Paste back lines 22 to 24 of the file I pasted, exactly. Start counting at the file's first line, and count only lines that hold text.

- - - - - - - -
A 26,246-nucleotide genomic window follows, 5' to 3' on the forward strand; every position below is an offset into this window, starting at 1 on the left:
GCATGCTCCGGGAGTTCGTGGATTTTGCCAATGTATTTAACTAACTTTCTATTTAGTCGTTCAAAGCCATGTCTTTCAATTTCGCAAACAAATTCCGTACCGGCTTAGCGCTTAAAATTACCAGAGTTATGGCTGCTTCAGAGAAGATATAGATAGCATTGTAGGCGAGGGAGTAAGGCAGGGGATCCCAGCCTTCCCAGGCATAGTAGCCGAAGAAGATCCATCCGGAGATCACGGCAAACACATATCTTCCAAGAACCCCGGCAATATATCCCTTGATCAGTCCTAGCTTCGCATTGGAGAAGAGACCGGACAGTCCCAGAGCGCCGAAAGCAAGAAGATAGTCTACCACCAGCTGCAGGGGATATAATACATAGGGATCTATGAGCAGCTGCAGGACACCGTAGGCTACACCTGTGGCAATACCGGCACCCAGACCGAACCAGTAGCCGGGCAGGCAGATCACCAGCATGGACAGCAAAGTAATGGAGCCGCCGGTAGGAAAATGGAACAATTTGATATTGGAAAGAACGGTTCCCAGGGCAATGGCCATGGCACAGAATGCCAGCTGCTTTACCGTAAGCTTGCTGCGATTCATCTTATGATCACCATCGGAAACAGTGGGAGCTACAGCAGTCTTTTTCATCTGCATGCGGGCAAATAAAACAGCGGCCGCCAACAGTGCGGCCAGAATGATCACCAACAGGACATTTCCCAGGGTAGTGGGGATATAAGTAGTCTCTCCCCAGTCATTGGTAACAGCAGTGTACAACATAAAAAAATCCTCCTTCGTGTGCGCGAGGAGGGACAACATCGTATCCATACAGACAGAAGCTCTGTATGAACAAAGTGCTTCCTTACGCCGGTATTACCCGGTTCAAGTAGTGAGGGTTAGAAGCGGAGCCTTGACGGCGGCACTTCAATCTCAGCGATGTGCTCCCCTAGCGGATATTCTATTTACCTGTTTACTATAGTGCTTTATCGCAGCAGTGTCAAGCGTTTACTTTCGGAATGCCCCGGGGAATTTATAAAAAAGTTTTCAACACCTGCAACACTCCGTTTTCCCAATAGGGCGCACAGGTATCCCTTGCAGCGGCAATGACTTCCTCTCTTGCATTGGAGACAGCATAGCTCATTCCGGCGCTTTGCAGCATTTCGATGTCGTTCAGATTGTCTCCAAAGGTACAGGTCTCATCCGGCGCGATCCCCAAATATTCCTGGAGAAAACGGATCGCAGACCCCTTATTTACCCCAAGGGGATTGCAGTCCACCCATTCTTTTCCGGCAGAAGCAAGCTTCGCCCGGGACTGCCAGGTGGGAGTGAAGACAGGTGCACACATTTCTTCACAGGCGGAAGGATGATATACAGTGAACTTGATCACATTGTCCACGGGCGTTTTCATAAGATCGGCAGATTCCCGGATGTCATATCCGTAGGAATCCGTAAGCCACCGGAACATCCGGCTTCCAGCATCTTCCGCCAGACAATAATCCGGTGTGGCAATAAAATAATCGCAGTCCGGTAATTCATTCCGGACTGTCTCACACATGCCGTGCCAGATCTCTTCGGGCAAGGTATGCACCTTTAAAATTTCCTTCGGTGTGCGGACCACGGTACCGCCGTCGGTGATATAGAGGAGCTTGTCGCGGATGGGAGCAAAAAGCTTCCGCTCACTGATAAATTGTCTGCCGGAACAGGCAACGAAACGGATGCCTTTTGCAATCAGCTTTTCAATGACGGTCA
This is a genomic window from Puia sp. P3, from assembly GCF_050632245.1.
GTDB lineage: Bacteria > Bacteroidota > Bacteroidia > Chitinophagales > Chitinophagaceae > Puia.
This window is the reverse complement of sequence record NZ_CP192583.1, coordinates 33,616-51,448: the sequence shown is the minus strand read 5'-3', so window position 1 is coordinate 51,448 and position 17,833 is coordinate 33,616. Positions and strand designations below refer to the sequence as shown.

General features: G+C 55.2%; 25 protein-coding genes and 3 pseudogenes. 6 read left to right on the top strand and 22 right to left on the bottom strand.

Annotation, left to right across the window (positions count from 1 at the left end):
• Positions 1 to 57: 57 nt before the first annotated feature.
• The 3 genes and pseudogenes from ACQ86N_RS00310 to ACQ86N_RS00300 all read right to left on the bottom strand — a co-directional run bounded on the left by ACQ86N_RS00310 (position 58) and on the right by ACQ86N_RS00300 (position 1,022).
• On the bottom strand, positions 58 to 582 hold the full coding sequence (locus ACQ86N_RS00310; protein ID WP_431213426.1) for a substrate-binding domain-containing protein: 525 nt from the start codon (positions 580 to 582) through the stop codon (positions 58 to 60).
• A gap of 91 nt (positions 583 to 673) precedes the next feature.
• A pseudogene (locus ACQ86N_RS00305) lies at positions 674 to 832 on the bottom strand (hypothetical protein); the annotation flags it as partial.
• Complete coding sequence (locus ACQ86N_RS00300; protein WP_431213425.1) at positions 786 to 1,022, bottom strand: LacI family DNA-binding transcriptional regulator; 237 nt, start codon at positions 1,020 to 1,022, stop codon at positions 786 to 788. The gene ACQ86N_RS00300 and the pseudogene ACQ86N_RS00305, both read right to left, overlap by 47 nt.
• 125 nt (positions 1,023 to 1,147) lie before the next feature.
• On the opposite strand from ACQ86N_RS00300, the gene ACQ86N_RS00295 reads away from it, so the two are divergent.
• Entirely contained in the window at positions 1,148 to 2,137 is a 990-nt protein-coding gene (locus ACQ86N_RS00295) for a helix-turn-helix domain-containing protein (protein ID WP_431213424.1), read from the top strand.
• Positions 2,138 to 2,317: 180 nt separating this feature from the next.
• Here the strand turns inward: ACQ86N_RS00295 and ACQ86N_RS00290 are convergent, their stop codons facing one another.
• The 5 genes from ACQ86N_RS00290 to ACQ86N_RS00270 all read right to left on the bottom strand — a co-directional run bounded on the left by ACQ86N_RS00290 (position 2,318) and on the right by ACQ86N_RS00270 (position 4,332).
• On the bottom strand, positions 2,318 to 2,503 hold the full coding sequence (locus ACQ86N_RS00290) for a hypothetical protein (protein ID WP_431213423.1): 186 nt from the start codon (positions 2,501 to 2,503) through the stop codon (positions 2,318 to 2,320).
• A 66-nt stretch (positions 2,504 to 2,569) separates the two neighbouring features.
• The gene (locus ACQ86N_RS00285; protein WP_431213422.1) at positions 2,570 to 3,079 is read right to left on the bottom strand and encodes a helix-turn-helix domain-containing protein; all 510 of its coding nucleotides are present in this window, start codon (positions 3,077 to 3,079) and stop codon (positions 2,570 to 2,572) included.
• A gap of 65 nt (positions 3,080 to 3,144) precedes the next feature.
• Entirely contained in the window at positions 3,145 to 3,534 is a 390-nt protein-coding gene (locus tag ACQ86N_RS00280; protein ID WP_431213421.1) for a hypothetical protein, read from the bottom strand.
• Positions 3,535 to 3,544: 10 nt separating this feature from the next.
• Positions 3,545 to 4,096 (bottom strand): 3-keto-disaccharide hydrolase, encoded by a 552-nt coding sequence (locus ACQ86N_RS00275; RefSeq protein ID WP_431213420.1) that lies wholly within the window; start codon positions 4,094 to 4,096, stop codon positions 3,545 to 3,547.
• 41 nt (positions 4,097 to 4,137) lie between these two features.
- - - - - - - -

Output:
• The gene (locus ACQ86N_RS00285; protein WP_431213422.1) at positions 2,570 to 3,079 is read right to left on the bottom strand and encodes a helix-turn-helix domain-containing protein; all 510 of its coding nucleotides are present in this window, start codon (positions 3,077 to 3,079) and stop codon (positions 2,570 to 2,572) included.
• A gap of 65 nt (positions 3,080 to 3,144) precedes the next feature.
• Entirely contained in the window at positions 3,145 to 3,534 is a 390-nt protein-coding gene (locus tag ACQ86N_RS00280; protein ID WP_431213421.1) for a hypothetical protein, read from the bottom strand.